It’s a small geographic move across borders for Kenya’s Safaricom but potentially, it is a giant step that could transform the story of mobile money and financial inclusion in Africa.
The telecom company is reportedly in advanced talks with Ethiopian officials to introduce its popular mobile money service M-Pesa in the country, according to Reuters. The state telecommunications monopoly Ethio Telecom will carry the service, while Safaricom will host the servers back in Nairobi. If this goes ahead, the deal will present Safaricom with a lucrative opportunity to grow revenue and deposits in a market more than twice the size of its home country, with over 100 million Ethiopians. The service’s introduction could also have a notable impact on Ethiopians, who could use it to not only send and receive money but also borrow, save, and pay for services.
Since its launch in 2007, M-Pesa has built a dominant base at home in Kenya and a strong presence across East Africa. Safaricom’s head Bob Collymore has in the past noted M-Pesa needed to be more innovative or risk dying, and looked to Ethiopia as a favorite destination for expansion.
M-Pesa currently has over 152,000 agents and more than 23 million subscribers in Kenya alone and serves over 30 million more subscribers in 10 different countries. Last year, the UK’s Vodafone Group transferred its 35% stake in Safaricom to its South African subsidiary Vodacom, a bid experts said was meant to help M-Pesa more easily spread its reach in Africa. To increase its competitiveness, Safaricom also diversified the use of M-Pesa as a payment platform investing in sectors including insurance, ride-hailing, music, e-commerce, besides launching an all-in-one social network that allows users to chat and send money.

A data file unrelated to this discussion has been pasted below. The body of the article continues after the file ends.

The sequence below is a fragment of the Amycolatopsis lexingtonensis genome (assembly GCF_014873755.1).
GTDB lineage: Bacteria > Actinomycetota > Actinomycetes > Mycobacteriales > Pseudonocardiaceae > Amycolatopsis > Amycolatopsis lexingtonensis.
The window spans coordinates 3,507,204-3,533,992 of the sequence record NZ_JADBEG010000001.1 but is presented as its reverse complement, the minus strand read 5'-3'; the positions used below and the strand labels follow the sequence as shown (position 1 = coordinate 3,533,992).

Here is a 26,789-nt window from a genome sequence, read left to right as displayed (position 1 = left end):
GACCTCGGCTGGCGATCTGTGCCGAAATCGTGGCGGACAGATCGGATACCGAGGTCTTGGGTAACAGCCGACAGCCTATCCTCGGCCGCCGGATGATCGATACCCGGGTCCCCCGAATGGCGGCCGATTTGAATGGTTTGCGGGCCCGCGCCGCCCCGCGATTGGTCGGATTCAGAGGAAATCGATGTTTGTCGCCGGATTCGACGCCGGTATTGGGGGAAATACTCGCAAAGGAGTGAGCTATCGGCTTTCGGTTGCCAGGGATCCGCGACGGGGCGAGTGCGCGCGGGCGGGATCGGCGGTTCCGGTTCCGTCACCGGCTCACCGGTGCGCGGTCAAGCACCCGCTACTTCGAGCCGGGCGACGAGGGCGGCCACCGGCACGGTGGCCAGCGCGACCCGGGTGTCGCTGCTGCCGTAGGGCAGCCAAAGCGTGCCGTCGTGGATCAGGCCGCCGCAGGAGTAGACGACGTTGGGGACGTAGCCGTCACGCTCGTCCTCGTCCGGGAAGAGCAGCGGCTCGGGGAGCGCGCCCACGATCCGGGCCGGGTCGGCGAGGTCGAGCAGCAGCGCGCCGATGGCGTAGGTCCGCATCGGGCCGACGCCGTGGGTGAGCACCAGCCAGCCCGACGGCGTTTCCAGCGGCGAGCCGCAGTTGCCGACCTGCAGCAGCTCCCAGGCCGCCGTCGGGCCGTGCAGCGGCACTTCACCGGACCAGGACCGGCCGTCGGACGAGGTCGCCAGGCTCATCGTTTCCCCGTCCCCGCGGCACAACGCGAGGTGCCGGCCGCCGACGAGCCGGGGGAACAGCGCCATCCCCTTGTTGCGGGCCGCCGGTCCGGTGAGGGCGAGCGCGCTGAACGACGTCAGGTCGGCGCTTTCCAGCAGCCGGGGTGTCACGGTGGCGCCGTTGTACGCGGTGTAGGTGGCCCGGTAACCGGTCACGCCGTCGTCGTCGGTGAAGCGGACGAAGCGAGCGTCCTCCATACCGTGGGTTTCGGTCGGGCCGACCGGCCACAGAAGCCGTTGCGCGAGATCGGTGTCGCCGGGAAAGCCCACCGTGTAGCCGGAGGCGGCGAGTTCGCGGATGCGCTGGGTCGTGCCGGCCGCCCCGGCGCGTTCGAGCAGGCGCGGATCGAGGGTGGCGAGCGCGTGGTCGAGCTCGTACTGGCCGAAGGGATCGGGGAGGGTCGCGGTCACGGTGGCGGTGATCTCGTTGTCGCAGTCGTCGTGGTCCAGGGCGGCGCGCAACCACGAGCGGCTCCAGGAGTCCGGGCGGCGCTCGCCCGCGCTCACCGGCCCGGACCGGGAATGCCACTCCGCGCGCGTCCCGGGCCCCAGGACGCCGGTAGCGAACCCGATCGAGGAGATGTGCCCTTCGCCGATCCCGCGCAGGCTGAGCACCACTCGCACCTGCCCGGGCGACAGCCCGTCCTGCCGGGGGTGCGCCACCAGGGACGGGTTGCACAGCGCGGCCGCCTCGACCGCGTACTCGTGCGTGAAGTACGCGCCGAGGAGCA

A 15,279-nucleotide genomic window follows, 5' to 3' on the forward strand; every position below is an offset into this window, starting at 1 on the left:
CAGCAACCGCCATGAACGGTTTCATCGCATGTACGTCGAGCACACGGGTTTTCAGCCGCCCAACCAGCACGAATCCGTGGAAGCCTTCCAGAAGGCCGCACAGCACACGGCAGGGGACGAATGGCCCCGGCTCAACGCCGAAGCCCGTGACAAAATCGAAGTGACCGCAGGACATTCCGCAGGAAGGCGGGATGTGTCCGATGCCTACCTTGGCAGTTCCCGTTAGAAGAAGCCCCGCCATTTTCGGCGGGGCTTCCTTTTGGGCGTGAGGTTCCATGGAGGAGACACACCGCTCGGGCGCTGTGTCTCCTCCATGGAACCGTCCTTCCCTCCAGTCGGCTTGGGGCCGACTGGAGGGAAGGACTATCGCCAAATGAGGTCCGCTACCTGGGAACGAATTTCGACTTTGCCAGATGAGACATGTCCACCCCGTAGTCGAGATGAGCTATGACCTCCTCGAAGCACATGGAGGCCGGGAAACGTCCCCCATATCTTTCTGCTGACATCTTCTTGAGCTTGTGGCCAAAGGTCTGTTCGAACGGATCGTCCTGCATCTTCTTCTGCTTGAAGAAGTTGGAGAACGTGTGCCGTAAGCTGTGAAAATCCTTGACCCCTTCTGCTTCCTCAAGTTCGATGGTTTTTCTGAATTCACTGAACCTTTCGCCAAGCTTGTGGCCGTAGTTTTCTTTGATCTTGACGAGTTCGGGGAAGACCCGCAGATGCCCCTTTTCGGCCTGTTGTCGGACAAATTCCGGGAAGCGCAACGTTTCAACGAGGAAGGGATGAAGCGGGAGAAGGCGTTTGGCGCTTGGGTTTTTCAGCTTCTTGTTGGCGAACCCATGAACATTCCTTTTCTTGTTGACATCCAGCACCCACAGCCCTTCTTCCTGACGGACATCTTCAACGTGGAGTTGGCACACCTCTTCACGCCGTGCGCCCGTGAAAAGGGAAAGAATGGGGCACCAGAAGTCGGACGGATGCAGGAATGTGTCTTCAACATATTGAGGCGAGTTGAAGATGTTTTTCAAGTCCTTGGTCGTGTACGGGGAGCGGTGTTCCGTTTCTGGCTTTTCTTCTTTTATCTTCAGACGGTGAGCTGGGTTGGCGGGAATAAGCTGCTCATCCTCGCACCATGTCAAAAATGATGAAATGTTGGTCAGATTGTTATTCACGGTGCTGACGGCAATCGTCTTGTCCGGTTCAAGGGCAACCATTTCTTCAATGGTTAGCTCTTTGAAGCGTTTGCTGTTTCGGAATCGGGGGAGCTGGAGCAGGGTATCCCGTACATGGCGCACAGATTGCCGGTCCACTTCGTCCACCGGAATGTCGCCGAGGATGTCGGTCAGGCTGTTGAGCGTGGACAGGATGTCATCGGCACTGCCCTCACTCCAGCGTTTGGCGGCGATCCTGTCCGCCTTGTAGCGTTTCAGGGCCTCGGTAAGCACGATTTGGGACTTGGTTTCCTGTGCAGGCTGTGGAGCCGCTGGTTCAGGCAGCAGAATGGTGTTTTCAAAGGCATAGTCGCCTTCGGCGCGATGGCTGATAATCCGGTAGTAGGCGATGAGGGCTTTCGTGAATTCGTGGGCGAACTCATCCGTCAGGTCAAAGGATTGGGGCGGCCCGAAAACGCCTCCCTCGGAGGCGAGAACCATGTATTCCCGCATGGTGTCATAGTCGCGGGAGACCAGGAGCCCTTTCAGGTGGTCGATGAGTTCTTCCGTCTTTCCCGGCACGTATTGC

All these are sectors that M-Pesa could help kickstart or disrupt if it arrives in Ethiopia. The money transfer service’s entry will also be taking place at a momentous time. Since coming to power April, the Horn of Africa nation’s new leadership has promised to open up the economy and loosen its monopoly on several economic sectors including aviation and telecoms.
The key issue that will determine M-Pesa’s success in Ethiopia will be if it overcomes challenges with traditional lenders and regulators, says Aly-Khan Satchu, a financial analyst based in Nairobi. The lack of enabling environments has usually stifled the launch of mobile money services in the past, with industry watchdogs sometimes remaining wary of digital transactions and their impact on economies. Gradually, nations are increasingly seeing how a mobile-first approach help banks in the long run. Besides, replicating Kenya’s widespread agent network in Ethiopia and quickly doing so will be a critical issue Ethio Telecom will have to sort out.
But beyond that, Satchu says Ethiopians do “need mobile money. It’s not a question of wanting it. And therefore, I am convinced M-Pesa is going to be extremely successful.”